How Did We Run KCU Pitchfest Behind the Scenes?

Our goals with KCU Pitchfest are to do 3 things:

  • Offer a structured event and deadline that gives creators support to finish their pitches
  • Provide a competition “post-mortem” that helps creators learn what editors and agents liked in the successful pitches
  • Showcase undiscovered kids comics talent to the industry at large

We were inspired by the many competitions sponsored by SCBWI and pitch events held on Twitter, but most especially by the renowned “Unpublished Picture Book Showcase” held by international picture book art platform dPictus. The wonderful thing about dPictus is its high quality website and online presentation of artists’ work, as well as the breadth of its industry network.

Taking a page from dPictus, we deliberately assembled a diverse group of judges. Our judges included literary agents and editors from “Big 5” publishers; from small and medium sized book publishers; from comics publishers; and from manga publishers. You can view the bios of our complete list of judges here.

It was important to us to create a well-designed online gallery of artists’ work. We looked at sites like Behance and Dribbble for design inspiration, keeping the look as simple as possible. We wanted to make it easy for judges to navigate and view the pitches. Limiting the word count and how many pages to display was necessary due to the amount of pitches we would be receiving. We also wanted to make it as useful as possible for agents, editors, art directors, and others to look through the submissions and connect with creators once the voting finished.

This process has also given us headway into some the functionality and design of the upcoming Talent Directory we hope to launch next Summer/Fall!

How Voting Worked

There were two stages to the voting process:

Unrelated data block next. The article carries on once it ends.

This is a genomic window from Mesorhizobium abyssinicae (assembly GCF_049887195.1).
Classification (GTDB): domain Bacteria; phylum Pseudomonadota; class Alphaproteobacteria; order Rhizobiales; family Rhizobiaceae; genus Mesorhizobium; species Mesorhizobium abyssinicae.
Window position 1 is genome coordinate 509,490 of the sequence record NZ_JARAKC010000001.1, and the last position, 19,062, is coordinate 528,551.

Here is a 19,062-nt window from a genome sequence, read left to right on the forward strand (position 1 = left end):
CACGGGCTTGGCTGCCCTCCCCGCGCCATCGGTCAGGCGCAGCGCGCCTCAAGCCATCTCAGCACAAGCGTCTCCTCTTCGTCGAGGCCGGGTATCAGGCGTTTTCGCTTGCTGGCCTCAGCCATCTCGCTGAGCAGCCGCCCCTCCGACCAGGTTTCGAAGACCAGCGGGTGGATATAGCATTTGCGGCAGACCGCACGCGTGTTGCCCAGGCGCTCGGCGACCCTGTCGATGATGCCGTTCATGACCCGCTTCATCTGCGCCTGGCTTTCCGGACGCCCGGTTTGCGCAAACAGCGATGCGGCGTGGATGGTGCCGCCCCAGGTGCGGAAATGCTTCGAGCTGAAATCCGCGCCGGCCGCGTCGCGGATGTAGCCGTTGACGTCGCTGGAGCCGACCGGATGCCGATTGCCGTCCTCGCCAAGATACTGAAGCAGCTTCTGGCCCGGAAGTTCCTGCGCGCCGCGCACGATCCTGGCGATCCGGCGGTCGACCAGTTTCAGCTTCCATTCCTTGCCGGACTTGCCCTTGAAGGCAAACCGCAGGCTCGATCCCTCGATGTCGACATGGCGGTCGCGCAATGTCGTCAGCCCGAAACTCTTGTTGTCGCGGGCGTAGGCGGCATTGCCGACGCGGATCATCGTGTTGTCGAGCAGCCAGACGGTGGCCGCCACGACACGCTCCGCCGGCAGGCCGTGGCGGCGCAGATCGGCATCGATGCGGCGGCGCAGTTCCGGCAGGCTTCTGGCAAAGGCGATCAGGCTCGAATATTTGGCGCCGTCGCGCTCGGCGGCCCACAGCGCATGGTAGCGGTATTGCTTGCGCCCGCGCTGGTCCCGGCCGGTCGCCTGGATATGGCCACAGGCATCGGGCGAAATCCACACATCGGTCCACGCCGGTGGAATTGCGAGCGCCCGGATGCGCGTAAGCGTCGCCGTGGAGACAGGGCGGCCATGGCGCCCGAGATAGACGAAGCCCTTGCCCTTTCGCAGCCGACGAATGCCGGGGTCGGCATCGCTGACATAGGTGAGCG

1. Each judge voted “request” or “pass” for each submission. (I.e., did they think the pitch would merit an editor taking a closer look at the full proposal.)
  2. Each judge chose their top 5 favorites among all the submissions.

From this 2-step process, we calculated a numerical score for each submission. The pitch received one point for each “request” vote it received from a judge. It then received an additional one point if it was selected as “fifth favorite” by a judge, two points if it was selected as “fourth favorite,” and so on to five points if it was selected as “first favorite.”

We then sorted the submissions by score. Groups of tied scores were ordered alphanumerically by title. The speakers for our December 3rd, 2022 event/announcement of winners — Colleen Venable, Whitney Leopard, and Rivkah LaFille — also chose one manuscript-only submission as an honorable mention. View the winners here!

Next Steps

The online gallery is now public! We’ll be sending an announcement to a huge list of editors, art directors, and agents on January 11th, 2023, and welcome your help in making some noise when this happens! You can help us spread the word by posting about the showcase on your social media channels or blog on January 11th, using the hashtag #kcupitchfest.

If you didn’t win this year, or weren’t able to submit, we’re giving you plenty of time to hone your pitches for next year! We’ll host KCU Pitchfest 2023 on November 4th, 2023.

Now that we’ve done the competition once, we have a template to follow that’ll make things easier, and we can improve the timing so it happens before the holiday season.

We would also love to get your feedback. If you submitted your work for KCU Pitchfest 2022, please fill out this short survey to tell us what you thought of it! Click below.

About Janna Morishima

Janna Morishima is the founder of Kids Comics Unite and a literary agent who specializes in graphic novels and visual storytelling. She started her publishing career at Scholastic, where she was one of the co-founders of the Graphix imprint. She then became director of the Kids Group for Diamond Book Distributors, where she worked with publishers such as Marvel, Dark Horse, and Oni Press, and helped launch Françoise Mouly’s Toon Books imprint. In addition to her background in publishing, she has worked as an associate producer for documentary films, and as an assistant teacher in a kindergarten and a teacher in a high school for teens in the juvenile justice system. She later launched and ran the NYC Department of Education’s “NYC Reads 365” literacy initiative.

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